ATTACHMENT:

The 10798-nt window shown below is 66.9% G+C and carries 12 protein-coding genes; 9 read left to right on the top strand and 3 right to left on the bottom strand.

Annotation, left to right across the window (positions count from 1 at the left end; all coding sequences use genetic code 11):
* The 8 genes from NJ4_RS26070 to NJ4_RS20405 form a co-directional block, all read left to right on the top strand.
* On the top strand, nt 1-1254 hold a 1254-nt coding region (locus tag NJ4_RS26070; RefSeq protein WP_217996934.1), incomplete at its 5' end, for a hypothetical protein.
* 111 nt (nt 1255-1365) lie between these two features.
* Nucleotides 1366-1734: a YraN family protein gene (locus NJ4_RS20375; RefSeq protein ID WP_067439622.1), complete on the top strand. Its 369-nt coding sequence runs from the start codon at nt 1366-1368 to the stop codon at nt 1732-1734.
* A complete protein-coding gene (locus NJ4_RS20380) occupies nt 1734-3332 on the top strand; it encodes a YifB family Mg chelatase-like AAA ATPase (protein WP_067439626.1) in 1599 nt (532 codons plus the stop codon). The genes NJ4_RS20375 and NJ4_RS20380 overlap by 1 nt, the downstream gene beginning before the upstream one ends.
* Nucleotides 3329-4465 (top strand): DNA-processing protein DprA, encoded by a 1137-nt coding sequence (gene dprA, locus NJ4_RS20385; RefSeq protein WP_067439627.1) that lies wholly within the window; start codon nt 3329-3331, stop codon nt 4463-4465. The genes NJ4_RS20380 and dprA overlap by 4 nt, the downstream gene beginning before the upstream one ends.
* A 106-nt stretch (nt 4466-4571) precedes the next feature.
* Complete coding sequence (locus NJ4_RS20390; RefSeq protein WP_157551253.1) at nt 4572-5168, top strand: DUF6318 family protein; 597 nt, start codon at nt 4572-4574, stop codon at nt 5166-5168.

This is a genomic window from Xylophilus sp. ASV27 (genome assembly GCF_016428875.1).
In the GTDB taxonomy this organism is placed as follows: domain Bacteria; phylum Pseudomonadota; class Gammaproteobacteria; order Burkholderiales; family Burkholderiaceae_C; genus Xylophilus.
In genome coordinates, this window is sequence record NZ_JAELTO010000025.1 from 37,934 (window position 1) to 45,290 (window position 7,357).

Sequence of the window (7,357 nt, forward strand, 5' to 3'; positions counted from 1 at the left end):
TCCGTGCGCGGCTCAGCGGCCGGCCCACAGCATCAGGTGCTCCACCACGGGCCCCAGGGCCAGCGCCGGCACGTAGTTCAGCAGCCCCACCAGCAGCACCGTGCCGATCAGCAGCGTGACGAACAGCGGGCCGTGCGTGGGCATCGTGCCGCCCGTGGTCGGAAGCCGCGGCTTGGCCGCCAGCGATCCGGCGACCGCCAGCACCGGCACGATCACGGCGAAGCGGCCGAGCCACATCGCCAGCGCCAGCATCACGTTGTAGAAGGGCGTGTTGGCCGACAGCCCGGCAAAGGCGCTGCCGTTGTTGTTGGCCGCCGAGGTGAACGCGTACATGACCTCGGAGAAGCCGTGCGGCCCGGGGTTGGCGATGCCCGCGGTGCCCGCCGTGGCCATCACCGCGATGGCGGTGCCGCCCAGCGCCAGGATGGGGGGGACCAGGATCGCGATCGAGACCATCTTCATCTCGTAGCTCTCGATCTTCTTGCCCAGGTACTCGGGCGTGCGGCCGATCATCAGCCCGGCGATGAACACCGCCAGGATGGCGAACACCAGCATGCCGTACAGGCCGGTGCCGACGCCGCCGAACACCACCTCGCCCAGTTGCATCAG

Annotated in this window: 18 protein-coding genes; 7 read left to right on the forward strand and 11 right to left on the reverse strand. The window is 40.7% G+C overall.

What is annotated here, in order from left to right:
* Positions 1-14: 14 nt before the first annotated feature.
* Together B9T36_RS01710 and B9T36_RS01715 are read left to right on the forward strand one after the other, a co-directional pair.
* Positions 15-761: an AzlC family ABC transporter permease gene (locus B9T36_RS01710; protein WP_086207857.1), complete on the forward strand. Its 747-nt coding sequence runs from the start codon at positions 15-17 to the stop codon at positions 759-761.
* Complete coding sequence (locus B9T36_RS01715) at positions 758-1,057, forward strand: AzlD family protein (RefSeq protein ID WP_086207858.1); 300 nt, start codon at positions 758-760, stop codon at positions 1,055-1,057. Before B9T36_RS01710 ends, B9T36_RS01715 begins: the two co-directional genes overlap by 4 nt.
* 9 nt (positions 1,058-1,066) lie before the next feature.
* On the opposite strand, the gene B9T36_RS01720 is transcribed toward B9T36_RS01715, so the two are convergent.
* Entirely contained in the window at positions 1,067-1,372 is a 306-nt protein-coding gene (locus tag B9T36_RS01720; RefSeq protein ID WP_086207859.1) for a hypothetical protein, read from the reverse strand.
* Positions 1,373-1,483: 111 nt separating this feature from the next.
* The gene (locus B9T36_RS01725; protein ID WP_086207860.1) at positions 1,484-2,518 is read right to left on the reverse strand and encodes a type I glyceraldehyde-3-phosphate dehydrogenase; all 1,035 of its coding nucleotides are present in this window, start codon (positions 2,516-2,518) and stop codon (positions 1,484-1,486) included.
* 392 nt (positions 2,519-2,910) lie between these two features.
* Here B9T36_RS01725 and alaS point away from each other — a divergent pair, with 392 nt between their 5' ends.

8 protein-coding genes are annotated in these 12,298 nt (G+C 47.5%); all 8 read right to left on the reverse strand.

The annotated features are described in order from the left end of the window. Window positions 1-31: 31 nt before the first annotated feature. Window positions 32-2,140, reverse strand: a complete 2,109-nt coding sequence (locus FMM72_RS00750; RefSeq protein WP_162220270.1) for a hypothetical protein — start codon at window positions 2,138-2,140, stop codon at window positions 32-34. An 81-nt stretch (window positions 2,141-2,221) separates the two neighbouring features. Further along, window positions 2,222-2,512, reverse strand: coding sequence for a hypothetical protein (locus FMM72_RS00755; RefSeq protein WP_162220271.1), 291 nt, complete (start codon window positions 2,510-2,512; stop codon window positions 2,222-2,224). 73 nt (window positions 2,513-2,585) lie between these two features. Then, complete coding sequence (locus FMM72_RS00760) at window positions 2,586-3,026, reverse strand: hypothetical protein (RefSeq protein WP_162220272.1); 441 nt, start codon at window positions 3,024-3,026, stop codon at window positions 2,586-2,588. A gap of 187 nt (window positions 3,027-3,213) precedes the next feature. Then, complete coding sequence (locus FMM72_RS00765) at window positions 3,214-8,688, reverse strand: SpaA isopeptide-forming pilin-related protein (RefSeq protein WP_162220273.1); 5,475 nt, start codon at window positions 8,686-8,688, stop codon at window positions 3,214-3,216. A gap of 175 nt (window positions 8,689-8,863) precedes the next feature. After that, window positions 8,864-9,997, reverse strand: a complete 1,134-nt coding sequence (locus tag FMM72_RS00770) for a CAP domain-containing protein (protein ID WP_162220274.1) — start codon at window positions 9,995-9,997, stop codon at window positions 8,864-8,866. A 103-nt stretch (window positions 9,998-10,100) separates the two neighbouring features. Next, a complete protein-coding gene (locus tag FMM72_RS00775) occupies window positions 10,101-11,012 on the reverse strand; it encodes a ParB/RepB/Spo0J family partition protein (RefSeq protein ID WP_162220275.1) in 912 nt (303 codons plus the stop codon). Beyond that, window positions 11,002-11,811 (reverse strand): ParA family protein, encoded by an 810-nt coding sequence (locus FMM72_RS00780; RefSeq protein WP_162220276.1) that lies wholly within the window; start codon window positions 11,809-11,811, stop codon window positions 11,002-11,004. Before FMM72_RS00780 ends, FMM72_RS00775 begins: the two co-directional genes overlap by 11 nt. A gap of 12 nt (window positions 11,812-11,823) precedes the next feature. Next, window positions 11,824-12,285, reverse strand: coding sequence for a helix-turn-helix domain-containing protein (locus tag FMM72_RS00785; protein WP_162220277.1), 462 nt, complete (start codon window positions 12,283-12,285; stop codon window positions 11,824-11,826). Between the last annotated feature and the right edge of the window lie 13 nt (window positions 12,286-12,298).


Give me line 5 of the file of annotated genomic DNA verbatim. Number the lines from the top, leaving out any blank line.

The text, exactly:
* 111 nt (nt 1255-1365) lie between these two features.